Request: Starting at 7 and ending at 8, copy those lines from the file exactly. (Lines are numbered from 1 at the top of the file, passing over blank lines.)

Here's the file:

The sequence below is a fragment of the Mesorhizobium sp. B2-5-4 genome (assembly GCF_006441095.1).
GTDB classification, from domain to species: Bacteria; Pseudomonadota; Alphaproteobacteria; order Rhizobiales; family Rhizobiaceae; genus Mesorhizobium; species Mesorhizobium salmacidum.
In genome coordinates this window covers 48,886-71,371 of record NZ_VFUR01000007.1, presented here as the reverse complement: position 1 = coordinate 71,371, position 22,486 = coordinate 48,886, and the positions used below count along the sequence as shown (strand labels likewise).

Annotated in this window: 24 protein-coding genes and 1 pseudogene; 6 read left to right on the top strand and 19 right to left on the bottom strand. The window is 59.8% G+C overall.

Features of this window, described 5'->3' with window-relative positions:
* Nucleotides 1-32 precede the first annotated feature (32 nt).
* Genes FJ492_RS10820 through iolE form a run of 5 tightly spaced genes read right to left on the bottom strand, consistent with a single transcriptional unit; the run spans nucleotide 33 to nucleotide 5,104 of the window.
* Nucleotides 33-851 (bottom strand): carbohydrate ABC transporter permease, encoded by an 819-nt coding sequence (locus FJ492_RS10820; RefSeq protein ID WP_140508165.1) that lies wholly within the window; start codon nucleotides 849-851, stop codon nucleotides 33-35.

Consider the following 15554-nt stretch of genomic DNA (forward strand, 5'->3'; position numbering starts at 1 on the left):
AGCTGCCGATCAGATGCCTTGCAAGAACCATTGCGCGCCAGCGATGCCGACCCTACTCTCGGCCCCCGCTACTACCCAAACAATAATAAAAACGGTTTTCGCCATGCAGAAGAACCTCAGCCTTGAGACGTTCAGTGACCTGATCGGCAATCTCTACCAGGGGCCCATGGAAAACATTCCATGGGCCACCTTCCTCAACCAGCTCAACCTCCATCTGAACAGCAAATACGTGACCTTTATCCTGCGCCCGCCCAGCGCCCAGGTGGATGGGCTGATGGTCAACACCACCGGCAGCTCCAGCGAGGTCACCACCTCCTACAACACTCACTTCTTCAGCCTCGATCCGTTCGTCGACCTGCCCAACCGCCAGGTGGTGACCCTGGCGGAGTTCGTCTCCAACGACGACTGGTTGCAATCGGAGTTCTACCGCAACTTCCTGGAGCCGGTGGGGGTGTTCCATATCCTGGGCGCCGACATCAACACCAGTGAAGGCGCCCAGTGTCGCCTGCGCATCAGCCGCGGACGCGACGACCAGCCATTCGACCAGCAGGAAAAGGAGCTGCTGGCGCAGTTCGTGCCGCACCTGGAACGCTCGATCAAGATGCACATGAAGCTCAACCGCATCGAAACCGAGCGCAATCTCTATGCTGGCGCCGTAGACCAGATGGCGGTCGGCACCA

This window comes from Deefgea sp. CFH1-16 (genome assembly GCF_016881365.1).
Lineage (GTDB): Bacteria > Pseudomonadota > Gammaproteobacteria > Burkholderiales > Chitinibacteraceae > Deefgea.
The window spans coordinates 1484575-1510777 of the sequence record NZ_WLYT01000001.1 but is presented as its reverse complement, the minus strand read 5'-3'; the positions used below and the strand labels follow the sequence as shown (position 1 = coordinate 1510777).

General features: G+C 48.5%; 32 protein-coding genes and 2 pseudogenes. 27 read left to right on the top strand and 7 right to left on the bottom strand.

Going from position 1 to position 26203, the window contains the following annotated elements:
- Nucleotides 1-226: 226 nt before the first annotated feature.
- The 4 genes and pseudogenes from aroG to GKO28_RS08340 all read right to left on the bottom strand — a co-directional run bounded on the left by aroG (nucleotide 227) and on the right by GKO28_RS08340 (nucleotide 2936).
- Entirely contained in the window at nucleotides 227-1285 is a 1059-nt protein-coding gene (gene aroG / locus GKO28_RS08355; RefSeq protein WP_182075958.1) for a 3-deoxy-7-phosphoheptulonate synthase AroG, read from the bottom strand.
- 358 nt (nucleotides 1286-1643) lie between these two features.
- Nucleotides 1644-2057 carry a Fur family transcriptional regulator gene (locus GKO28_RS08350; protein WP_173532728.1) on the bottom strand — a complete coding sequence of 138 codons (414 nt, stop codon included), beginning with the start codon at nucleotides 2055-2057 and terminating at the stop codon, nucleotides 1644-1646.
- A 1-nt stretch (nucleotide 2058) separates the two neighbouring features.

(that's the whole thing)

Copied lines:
* Genes FJ492_RS10820 through iolE form a run of 5 tightly spaced genes read right to left on the bottom strand, consistent with a single transcriptional unit; the run spans nucleotide 33 to nucleotide 5,104 of the window.
* Nucleotides 33-851 (bottom strand): carbohydrate ABC transporter permease, encoded by an 819-nt coding sequence (locus FJ492_RS10820; RefSeq protein ID WP_140508165.1) that lies wholly within the window; start codon nucleotides 849-851, stop codon nucleotides 33-35.